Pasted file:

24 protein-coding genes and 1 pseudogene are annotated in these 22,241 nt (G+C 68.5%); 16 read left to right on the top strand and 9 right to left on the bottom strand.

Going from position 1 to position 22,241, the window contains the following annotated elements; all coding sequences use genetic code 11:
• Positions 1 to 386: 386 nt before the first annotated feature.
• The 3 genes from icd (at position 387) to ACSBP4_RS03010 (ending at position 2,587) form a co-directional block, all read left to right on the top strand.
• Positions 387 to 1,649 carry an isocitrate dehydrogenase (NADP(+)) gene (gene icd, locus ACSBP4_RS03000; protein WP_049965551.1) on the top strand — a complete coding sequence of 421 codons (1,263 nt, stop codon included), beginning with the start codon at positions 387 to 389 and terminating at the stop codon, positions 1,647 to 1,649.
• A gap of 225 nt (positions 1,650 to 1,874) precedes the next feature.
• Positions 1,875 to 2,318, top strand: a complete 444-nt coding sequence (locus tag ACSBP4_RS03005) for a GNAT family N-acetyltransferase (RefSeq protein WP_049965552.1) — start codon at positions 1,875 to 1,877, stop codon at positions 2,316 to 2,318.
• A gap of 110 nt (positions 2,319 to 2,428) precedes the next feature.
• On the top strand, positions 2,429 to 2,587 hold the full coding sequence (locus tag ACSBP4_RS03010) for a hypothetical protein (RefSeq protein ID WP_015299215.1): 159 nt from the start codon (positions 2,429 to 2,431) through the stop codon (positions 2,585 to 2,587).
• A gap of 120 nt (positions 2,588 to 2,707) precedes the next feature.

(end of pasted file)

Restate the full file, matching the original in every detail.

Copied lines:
24 protein-coding genes and 1 pseudogene are annotated in these 22,241 nt (G+C 68.5%); 16 read left to right on the top strand and 9 right to left on the bottom strand.

Going from position 1 to position 22,241, the window contains the following annotated elements; all coding sequences use genetic code 11:
• Positions 1 to 386: 386 nt before the first annotated feature.
• The 3 genes from icd (at position 387) to ACSBP4_RS03010 (ending at position 2,587) form a co-directional block, all read left to right on the top strand.
• Positions 387 to 1,649 carry an isocitrate dehydrogenase (NADP(+)) gene (gene icd, locus ACSBP4_RS03000; protein WP_049965551.1) on the top strand — a complete coding sequence of 421 codons (1,263 nt, stop codon included), beginning with the start codon at positions 387 to 389 and terminating at the stop codon, positions 1,647 to 1,649.
• A gap of 225 nt (positions 1,650 to 1,874) precedes the next feature.
• Positions 1,875 to 2,318, top strand: a complete 444-nt coding sequence (locus tag ACSBP4_RS03005) for a GNAT family N-acetyltransferase (RefSeq protein WP_049965552.1) — start codon at positions 1,875 to 1,877, stop codon at positions 2,316 to 2,318.
• A gap of 110 nt (positions 2,319 to 2,428) precedes the next feature.
• On the top strand, positions 2,429 to 2,587 hold the full coding sequence (locus tag ACSBP4_RS03010) for a hypothetical protein (RefSeq protein ID WP_015299215.1): 159 nt from the start codon (positions 2,429 to 2,431) through the stop codon (positions 2,585 to 2,587).
• A gap of 120 nt (positions 2,588 to 2,707) precedes the next feature.